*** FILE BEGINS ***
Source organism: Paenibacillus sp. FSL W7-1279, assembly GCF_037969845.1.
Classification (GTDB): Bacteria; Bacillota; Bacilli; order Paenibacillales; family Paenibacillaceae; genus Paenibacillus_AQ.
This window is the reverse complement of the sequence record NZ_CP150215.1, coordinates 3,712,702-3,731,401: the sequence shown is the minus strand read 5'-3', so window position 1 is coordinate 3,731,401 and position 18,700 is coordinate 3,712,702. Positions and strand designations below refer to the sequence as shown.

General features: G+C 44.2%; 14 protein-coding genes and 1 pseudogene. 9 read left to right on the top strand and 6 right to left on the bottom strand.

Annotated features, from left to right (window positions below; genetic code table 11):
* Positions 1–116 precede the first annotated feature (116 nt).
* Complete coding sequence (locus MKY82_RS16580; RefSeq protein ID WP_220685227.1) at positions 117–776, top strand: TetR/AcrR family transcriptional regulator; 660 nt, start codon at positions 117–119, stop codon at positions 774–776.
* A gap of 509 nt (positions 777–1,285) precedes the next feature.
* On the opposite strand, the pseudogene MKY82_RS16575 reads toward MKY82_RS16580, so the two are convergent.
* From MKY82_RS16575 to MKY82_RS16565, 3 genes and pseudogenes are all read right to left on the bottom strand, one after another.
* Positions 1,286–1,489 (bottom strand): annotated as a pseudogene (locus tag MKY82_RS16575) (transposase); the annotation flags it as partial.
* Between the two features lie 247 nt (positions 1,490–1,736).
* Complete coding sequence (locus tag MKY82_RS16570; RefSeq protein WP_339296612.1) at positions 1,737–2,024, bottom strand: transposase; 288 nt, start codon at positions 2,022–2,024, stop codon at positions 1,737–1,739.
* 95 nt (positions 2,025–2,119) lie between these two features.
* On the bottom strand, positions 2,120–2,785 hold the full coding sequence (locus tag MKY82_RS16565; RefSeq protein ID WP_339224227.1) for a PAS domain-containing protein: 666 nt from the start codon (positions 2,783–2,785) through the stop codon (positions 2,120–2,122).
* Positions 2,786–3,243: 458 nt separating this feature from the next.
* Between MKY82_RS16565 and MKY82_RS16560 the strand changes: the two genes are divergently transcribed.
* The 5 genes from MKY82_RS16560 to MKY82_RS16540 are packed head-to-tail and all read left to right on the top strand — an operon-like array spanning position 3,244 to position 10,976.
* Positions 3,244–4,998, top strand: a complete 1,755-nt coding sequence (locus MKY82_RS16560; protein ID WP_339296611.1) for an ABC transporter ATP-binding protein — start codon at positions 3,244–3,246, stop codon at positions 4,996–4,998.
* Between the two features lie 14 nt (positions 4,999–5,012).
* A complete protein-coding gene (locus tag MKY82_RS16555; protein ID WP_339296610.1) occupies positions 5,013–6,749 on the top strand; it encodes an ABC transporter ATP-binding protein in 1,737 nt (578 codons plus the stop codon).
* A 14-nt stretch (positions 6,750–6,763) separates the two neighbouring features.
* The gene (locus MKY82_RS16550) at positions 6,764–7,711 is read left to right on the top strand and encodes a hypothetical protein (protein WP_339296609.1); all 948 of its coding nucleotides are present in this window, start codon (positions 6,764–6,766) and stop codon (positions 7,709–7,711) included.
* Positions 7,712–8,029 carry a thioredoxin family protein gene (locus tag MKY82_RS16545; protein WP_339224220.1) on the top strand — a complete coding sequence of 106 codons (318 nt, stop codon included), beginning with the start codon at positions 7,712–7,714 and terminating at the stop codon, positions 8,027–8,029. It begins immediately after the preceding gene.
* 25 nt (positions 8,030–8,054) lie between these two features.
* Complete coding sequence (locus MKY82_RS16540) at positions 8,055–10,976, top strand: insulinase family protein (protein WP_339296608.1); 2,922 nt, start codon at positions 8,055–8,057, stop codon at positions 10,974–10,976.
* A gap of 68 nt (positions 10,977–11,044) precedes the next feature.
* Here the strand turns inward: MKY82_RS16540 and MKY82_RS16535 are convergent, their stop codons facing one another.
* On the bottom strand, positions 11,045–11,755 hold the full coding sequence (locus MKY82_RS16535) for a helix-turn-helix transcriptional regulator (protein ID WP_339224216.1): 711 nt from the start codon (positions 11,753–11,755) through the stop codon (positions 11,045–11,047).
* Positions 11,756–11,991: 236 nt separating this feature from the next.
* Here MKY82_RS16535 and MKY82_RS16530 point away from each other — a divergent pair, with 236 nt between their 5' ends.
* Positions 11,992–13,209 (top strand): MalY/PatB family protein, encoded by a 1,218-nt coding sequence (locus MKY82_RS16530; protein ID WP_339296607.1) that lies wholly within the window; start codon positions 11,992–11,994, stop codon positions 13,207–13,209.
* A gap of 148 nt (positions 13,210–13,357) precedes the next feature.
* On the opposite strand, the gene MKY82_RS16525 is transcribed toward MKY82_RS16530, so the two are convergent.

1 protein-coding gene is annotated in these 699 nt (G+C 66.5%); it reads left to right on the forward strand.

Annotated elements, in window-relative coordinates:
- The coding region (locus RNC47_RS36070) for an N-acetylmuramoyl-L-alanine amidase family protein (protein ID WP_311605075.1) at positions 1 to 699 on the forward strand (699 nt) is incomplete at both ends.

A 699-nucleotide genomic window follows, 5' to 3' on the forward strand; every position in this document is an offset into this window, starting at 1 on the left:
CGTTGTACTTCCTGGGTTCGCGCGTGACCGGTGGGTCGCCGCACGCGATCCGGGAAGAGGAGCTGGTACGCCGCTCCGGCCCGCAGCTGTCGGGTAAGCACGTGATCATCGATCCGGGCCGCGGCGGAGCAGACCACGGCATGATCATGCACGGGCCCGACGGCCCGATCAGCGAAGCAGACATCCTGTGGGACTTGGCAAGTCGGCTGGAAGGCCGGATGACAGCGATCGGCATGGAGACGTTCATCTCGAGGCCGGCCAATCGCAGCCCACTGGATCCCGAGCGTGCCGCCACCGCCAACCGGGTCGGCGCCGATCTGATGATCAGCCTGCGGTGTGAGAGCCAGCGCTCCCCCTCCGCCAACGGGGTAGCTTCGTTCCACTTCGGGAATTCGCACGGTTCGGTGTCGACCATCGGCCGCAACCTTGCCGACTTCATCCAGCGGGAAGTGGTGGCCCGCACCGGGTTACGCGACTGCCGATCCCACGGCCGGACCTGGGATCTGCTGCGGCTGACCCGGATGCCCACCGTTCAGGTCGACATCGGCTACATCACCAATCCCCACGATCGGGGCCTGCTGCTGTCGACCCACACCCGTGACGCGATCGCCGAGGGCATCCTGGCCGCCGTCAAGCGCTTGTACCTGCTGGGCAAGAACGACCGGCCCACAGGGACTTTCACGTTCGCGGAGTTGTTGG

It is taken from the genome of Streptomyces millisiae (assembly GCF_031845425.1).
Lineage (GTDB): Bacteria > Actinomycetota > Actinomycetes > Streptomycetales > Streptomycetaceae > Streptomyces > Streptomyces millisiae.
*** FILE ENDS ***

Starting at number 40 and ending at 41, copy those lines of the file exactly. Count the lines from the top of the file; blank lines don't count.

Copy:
It is taken from the genome of Streptomyces millisiae (assembly GCF_031845425.1).
Lineage (GTDB): Bacteria > Actinomycetota > Actinomycetes > Streptomycetales > Streptomycetaceae > Streptomyces > Streptomyces millisiae.